JO’S: Writing my PhD dissertation showed me how much I loved the practice of writing and how writing can only be completed, paradoxically, by attending to the process and not the outcome. I wrote that dissertation under some duress: I had started a very labor-intensive academic job, one that was notorious for sucking people into a whirlpool of teaching and administration that overtook their writing. In addition, I had just moved to London. It was January so it was dark and rainy nearly all the time, and my housemates were a bunch of club kids who partied all weekend as I sat at my computer.

Generally, I don’t think fear is a terribly good motivator but, in this case, it made for an efficient taskmaster. I saw my writing as a debt of honor; sitting at the computer everyday was a promise that couldn’t be broken no matter what.

For reasons I can’t explain, that process showed me that I wanted to write for audiences beyond academic ones.

My dissertation mentor was hugely helpful in showing me to foreground the practice of writing and I still follow some of her advice to this day. I also read a book called Becoming a Writer by Dorothea Brande. (The phrase “debt of honor” as applied to writing comes from Brande.) It was written in the 1930s but most of the insights still apply.

WWS: Do you ever have an issue with confidence in your writing? What strategies do you have for conquering your inner nay-sayer?

JO’S: Like most writers, I veer between thinking my writing is terrible and thinking it’s terrific; the effort is to find the space in between where I see the merits and the flaws of the writing and can address them effectively. I picked up a few strategies from Brande and one of them is to separate the creative brain and the analytical brain or the internal writer and the internal editor; Brande’s advice is, when writing, just write, don’t critique, criticize, or analyze.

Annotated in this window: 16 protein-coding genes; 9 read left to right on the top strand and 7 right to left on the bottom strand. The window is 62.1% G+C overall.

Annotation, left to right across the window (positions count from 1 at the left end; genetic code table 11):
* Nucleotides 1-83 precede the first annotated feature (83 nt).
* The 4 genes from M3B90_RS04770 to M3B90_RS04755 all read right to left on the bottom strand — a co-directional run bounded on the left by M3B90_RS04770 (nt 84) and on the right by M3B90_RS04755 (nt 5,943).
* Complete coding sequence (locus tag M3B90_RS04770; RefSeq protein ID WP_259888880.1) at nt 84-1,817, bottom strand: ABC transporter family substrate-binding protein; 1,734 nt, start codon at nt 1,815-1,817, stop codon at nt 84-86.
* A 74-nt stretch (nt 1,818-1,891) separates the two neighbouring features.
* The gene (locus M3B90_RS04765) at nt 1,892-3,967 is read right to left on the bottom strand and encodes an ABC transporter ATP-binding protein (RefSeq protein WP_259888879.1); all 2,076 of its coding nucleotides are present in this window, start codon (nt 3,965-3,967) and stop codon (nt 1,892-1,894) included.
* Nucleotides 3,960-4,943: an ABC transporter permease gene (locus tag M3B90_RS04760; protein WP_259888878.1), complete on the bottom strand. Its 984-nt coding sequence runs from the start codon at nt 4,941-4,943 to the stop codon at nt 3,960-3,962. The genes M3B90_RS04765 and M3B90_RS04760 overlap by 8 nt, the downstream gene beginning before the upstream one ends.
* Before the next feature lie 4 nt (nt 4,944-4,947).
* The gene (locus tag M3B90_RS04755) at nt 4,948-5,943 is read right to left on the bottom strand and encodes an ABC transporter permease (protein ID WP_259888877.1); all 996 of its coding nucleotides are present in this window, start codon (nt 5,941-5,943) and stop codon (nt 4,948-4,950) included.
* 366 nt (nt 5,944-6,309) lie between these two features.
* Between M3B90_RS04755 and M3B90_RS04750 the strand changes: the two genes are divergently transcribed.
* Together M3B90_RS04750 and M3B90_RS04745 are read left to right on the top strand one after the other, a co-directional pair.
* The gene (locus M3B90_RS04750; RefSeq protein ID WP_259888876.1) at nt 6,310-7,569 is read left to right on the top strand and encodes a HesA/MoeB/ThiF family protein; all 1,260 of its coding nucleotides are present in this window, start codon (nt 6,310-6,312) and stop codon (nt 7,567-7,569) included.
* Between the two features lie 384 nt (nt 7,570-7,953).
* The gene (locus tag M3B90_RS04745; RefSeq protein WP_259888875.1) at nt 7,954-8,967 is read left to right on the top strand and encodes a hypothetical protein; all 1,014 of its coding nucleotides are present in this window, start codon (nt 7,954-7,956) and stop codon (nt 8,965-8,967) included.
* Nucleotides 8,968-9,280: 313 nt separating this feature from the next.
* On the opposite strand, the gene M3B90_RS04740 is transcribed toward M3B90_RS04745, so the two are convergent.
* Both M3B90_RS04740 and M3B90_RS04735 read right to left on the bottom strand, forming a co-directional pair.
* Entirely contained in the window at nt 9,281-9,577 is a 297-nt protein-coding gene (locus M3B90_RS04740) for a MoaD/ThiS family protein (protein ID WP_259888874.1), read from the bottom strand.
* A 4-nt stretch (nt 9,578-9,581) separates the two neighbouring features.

Printing, for me, becomes a kind of boundary; once I hit the print button, I become an editor and I can cut, add, and rewrite with almost no attachment to the words or the process that created them.

The other strategy is to write as early in the morning as I can so I’m writing before my self-doubt has woken up.

WWS: What do you look for when deciding a piece of writing has gone from drafts to submission-ready?

JO’S: I find that I reach a point where my editorial efforts bounce off the manuscript. There seems to be no further way in. That’s either the point at which the piece is done or the point at which it needs another reader. Sometimes a beta reader opens up a whole new angle on a piece, accessing something I couldn’t see, at which point the process begins again. Eventually, the efforts of everyone, including editors bounce off the piece and that’s when I know it’s truly done.